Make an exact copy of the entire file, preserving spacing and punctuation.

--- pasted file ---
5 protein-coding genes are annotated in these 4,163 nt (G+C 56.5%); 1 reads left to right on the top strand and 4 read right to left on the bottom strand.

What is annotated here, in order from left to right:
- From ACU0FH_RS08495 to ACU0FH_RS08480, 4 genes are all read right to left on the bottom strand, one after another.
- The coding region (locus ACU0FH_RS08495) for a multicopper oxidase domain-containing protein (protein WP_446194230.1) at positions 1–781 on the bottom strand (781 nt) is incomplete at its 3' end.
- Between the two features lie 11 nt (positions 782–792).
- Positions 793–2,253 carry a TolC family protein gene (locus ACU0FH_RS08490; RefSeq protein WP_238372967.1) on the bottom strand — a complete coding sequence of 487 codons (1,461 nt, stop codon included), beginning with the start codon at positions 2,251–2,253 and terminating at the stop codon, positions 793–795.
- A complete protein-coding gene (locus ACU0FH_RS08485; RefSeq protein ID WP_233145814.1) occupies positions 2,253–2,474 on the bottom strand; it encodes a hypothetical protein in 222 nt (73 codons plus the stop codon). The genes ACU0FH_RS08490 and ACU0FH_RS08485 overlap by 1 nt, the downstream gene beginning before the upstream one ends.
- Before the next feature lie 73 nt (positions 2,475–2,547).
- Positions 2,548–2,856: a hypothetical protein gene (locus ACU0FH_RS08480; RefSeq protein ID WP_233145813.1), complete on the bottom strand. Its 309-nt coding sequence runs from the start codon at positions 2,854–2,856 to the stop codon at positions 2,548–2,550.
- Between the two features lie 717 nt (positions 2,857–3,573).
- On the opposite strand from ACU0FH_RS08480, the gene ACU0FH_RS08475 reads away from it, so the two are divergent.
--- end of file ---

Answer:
5 protein-coding genes are annotated in these 4,163 nt (G+C 56.5%); 1 reads left to right on the top strand and 4 read right to left on the bottom strand.

What is annotated here, in order from left to right:
- From ACU0FH_RS08495 to ACU0FH_RS08480, 4 genes are all read right to left on the bottom strand, one after another.
- The coding region (locus ACU0FH_RS08495) for a multicopper oxidase domain-containing protein (protein WP_446194230.1) at positions 1–781 on the bottom strand (781 nt) is incomplete at its 3' end.
- Between the two features lie 11 nt (positions 782–792).
- Positions 793–2,253 carry a TolC family protein gene (locus ACU0FH_RS08490; RefSeq protein WP_238372967.1) on the bottom strand — a complete coding sequence of 487 codons (1,461 nt, stop codon included), beginning with the start codon at positions 2,251–2,253 and terminating at the stop codon, positions 793–795.
- A complete protein-coding gene (locus ACU0FH_RS08485; RefSeq protein ID WP_233145814.1) occupies positions 2,253–2,474 on the bottom strand; it encodes a hypothetical protein in 222 nt (73 codons plus the stop codon). The genes ACU0FH_RS08490 and ACU0FH_RS08485 overlap by 1 nt, the downstream gene beginning before the upstream one ends.
- Before the next feature lie 73 nt (positions 2,475–2,547).
- Positions 2,548–2,856: a hypothetical protein gene (locus ACU0FH_RS08480; RefSeq protein ID WP_233145813.1), complete on the bottom strand. Its 309-nt coding sequence runs from the start codon at positions 2,854–2,856 to the stop codon at positions 2,548–2,550.
- Between the two features lie 717 nt (positions 2,857–3,573).
- On the opposite strand from ACU0FH_RS08480, the gene ACU0FH_RS08475 reads away from it, so the two are divergent.